First of all, bureaucracies like the URJ or HUC-JIR do not “believe” anything. As the Reform Movement is deliberately structured, it is the congregational arm (now the Union for Reform Judaism) which sets its standards, not the Movement seminary. The Conservative Movement is otherwise arranged (as all of this was once conceived), with JTS serving as the citadel of articulated standards and principles. And in any event, there is no ideological litmus test to obtain membership in any Reform synagogue. No one asks if you “believe in” God, or tikkun olam, or techiat ha-kol, or whether tachanun should be restored to the Reform Jewish liturgy. There are no litmus tests (other than that your initial check clears).
Second, we Reform Jews (since the 1930s, before which a serious if suicidal universalism – ethnically viscous and ideologically disciplined –prevailed) have surrendered ideology to a quest for affiliation, to service our now-collapsing dues-based business model. I find it fascinating that so many non-Jews (even believing and affirming Christians) find comfort and casual social affirmation in our “religious services.” That is because there is nothing there that delineates. There is nothing there that demarcates. There is nothing there that discriminates. There is nothing there to reject, because . . . well . . . there is nothing there.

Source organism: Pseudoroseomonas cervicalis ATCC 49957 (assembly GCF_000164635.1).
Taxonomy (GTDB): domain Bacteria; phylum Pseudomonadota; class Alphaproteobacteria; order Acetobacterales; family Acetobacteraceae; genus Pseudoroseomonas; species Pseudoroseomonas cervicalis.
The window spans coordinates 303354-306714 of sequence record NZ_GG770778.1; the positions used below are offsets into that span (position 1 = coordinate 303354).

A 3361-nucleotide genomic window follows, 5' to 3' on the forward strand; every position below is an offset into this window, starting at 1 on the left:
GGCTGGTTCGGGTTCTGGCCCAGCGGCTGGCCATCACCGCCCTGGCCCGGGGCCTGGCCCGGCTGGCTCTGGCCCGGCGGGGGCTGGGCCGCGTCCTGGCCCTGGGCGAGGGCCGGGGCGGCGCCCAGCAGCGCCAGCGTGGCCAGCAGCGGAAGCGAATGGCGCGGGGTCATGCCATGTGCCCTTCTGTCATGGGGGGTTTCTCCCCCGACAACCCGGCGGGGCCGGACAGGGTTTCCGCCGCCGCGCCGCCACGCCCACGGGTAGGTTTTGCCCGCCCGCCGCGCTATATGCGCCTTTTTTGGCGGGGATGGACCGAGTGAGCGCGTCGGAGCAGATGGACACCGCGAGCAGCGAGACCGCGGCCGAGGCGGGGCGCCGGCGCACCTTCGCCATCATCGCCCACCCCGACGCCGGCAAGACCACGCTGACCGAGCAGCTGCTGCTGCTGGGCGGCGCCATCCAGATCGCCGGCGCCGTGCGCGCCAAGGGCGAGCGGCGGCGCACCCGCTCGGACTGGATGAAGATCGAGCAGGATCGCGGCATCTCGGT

What is the difference between “Reform Jews” and “Conservative Jews”? I certainly would not repair to religious ideology in order to answer this. Most Jews do not have a religious ideology. And I would not answer this by looking only at venues of affiliation. These can be governed by many random factors such as perceived pre-school quality, b’nai mitzvah date availability, location, etc. No, I would look to a much simpler and direct formula. There are only three questions.
1. Is the public observance of reasonably predictable standards of kashrut important to you?
2. Is it your taste and preference that the central religious motif (“services”) of the synagogue be one of presentation or experience? To put this another way: is the essential synagogue experience for you the performed singing of Sh’ma Yisrael or the private recitation of the Amidah?
3. Do you engage in any home-based Jewish observance other than a “Passover Seder”?